INTEGRATED pest management (IPM) is highly effective, generally cheaper over the short term, and over the long term, far cheaper than the all-spray approach. And ``it's getting easier all the time,'' says Sheila Daar of Bio-Integral Resource Center in Berkeley, Calif. Her message to a recent gathering of Massachusetts nurserymen was direct and powerful. ``When we kill off the beneficials [natural enemies of pests] we inherit their work,'' Mrs. Daar says. ``And, it seems, we don't do it nearly so well.
Contrary to popular myth, IPM ``does not ban the use of all chemicals,'' she says. There is a place for pesticides (both artificial and natural), but they are invariably the last resort, seldom the first resort, and never the only resort.
``If pests have reached epidemic proportions before we are called in, we spray right away,'' says Daar. But the spray is ``target specific'' (so that non-pest insects will not be destroyed). Where target-specific pesticides are not available, ``we use one that loses its potency fairly quickly, at which stage we introduce the natural enemies of the pest and they take over from then on.''
It is the broad-spectrum, kill-everything-in-sight pesticides that Daar deplores. They create more problems than they solve, she says. Take the famous cherry trees in Washington, D.C. A few years back they were badly damaged each year by white peach scale, which can eventually kill the trees.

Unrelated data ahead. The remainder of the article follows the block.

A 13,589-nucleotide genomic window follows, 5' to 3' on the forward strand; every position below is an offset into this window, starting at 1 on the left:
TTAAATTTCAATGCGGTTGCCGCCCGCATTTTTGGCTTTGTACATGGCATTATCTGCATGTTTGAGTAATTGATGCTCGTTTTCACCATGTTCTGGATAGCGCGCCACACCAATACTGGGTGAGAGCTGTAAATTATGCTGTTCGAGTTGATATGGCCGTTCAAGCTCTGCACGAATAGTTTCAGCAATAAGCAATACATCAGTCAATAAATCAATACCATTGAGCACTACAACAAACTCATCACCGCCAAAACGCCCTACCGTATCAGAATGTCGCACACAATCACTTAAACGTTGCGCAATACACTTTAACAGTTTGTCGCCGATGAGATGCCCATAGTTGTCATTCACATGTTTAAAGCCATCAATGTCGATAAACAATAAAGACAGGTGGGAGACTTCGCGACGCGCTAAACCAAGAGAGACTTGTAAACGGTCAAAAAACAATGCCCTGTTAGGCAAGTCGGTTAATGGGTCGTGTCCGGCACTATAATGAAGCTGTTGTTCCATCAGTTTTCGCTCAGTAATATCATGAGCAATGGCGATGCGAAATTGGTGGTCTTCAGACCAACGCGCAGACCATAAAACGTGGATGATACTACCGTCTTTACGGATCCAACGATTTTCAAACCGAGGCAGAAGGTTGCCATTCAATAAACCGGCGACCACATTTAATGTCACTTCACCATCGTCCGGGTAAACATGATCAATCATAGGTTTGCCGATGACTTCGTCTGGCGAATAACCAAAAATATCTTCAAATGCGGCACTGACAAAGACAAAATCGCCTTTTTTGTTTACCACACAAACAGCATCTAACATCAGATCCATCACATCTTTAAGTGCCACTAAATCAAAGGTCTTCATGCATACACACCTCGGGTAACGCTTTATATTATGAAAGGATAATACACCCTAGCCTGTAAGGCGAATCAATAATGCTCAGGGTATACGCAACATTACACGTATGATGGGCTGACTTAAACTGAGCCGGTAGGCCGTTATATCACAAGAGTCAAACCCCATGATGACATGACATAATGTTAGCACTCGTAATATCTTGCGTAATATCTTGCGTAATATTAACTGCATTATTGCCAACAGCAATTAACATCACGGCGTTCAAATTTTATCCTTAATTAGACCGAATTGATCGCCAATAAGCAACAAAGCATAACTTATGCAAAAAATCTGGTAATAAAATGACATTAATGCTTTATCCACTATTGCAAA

Under normal conditions the scale is seldom a problem, because it is readily checked by a commonplace microscopic wasp that lays its eggs in the pest. The National Park Service had been spraying powerful insecticides to eradicate Japanese beetles and tent caterpillars in Washington each spring. These sprays also knocked out the tiny wasp, which meant that in summer the scale, resistant to the sprays, enjoyed a field day.
The problem was solved when the Japanese beetle was treated with a host-specific biological control that attacks the beetle in its larval stage in the turf, while the readily seen tent caterpillar outbreaks were simply pruned out of the trees. This allowed the wasp population to reestablish itself. The scale is no longer a major problem.
This type of situation is repeated many thousands of times all over the country each year, Daar says. Destructive spider mites surface in warm summer weather on fruit trees and ornamentals, she points out, because spring spraying for caterpillars has eliminated the predators of the destructive pest.
As entomologists learn more about the life cycles of both pests and predators, IPM is becoming more effective, Daar notes. Of specific programs she is involved with, she says, ``If the work's not getting easier and easier, and less expensive [as the program continues], I know I'm doing something wrong.''